The Lure Of The Okefenokee
Boastful but deserving
The Okefenokee Swamp is the largest black water peat swamp in the U.S. and is one of the seven wonders of Georgia. Over 600 square miles of water filled basins and shallow grass prairies mingle with higher area of land which were once ancient dunes or barrier islands during the Pleistocene era.
When the ocean retreated, the shallow basin remained, becoming the source for the St. Mary’s and Suwanee rivers. But even this great morass was called home to some of Georgia’s hardiest and happiest souls. At one time they were called “Swamp Crackers.”
The word Cracker is thought to have originated from the Elizabethan word crack and the Gaelic word craic, meaning to boast or brag. With the swamps being settled by English, Scottish, and Irish descendents, it is probable the term represented the boisterous woodsmen who exhibited such independence of thought and deed.
Although sometimes used in a derogatory manner, the word “cracker” is often used as a term of pride in one’s ancestry, as well it should be. Although they didn’t possess a high degree of formal education, they survived and throve among the giant cypress trees and palmetto fronded islands and high ground.
The swamps furnished almost everything they needed to raise large families and feed them well.
Food and Clothing in the Swamps
Cracker Dwellings and Swamp Survival
Because of the rot resistance of cypress and yellow pine heartwood, the simple buildings constructed by the swamp crackers needed very little paint or repairs. The silvery gray of bleached wood blended in perfectly with the surrounding forests and swamps. The furniture was utile and strong, usually one room contained all that was needed in the way of tables, chairs and beds for the large families raised by most settlers.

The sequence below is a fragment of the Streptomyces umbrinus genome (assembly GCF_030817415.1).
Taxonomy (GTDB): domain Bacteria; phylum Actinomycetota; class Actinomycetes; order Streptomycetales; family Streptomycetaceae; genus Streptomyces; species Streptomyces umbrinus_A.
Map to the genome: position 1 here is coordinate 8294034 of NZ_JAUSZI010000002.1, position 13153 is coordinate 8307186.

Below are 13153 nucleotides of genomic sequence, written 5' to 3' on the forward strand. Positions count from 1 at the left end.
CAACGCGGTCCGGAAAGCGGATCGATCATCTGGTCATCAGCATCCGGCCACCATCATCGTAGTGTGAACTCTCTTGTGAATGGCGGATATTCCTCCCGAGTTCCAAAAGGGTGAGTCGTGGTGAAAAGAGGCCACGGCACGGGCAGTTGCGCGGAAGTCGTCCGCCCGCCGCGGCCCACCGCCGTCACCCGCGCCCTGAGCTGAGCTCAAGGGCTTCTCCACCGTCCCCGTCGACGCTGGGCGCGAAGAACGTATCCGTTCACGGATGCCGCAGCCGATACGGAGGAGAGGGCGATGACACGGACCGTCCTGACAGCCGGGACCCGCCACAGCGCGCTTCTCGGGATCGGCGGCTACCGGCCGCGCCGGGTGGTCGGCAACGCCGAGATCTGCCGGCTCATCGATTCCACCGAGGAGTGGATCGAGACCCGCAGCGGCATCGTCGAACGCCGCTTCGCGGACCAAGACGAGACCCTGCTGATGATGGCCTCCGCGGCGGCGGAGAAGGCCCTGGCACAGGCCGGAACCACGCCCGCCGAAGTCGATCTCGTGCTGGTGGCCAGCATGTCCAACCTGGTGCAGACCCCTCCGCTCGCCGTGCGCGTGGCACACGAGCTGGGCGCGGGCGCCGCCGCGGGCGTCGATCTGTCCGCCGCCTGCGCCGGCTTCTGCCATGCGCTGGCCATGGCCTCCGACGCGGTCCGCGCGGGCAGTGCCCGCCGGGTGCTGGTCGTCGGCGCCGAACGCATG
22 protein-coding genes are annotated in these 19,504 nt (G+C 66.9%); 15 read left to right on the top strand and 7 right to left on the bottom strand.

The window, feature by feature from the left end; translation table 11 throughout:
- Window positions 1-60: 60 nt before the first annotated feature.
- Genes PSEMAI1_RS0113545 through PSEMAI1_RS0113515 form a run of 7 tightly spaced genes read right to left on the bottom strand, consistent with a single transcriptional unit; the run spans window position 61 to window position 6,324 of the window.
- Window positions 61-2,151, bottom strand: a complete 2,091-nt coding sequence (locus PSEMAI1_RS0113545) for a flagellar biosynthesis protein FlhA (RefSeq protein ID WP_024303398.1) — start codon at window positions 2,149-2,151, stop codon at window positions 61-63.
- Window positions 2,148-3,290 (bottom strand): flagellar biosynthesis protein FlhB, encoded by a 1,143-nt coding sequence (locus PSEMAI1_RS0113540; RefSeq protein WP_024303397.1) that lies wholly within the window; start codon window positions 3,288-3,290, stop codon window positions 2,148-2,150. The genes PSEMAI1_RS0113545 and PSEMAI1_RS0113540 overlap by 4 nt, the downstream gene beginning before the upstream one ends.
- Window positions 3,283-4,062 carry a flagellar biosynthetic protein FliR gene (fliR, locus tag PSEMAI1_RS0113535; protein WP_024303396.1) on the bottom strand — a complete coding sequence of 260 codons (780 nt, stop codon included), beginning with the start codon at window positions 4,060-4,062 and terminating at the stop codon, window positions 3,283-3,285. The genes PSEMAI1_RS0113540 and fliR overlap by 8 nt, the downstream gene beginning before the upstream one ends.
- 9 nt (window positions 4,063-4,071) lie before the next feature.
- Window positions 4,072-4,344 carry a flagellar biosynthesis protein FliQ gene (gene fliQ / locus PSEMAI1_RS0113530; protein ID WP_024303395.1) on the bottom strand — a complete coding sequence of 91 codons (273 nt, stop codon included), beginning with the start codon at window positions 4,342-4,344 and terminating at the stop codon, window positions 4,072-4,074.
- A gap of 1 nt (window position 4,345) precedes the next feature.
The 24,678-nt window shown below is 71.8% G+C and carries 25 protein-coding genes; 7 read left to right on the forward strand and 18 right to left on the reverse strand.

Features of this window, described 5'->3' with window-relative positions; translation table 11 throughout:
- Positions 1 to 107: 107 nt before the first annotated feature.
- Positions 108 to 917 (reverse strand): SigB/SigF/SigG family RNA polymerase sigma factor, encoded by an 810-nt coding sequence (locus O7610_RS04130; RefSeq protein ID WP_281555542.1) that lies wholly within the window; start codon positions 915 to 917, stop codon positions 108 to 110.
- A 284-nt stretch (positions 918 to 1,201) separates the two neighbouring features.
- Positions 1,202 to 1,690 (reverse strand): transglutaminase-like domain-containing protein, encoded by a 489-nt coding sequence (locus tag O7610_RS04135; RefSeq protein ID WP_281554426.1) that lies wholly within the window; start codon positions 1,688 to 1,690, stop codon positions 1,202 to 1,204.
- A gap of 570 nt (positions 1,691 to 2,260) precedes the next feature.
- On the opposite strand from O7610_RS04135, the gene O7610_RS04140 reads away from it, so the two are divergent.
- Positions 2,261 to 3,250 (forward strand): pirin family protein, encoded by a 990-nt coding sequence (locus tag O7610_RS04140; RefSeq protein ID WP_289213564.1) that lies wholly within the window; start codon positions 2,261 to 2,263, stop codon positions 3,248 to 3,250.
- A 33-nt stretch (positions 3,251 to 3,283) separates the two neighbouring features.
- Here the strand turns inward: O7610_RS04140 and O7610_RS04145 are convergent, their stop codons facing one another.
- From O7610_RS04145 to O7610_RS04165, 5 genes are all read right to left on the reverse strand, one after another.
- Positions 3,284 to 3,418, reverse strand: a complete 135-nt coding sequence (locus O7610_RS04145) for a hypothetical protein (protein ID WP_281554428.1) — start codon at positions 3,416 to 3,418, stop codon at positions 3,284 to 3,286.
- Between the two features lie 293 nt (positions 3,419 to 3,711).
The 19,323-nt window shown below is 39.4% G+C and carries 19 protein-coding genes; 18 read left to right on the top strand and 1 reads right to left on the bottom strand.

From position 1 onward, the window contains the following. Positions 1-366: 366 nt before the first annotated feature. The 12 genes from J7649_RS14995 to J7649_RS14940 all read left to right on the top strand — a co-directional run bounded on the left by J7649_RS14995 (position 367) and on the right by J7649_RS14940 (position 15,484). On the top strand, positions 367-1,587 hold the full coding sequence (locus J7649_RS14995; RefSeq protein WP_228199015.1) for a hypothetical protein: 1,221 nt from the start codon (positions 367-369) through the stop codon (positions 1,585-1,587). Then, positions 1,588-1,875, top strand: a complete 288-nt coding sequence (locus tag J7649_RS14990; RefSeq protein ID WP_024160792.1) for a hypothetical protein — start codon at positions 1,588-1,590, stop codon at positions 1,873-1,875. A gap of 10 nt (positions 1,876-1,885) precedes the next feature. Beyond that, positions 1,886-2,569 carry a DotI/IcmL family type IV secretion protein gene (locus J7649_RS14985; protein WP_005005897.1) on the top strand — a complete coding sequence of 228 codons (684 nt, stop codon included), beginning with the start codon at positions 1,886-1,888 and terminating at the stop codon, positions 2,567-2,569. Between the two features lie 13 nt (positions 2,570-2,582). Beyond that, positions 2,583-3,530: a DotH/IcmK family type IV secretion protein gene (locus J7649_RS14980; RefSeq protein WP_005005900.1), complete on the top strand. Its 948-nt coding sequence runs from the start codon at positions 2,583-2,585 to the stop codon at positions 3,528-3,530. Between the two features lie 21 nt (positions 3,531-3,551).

These settlers grew enough cotton for the women to spin and fabricate into clothing for the family. A patch of corn furnished them with meal used in baking cornbread, a staple of their diet. The corn also furnished them with whiskey for drinking and medication. Potatoes and yams ere grown and stored to last the relatively short and mild winters. Sugar cane grew well in the sandy soil of the high ground furnishing the sweetening for all manner of foods and drinks.
A small patch of tobacco was essential as many members of the family imbibed of this pungent plant in some fashion or another. The long growing season of north Florida and south Georgia allowed for a fall garden to produce even more food before cold weather began. Wild honey was a treat and an adventure to procure when a bee tree was discovered. The hollow gum trees of the great swamp were perfect for bee hives, much to the delight of both humans and the native black bear population.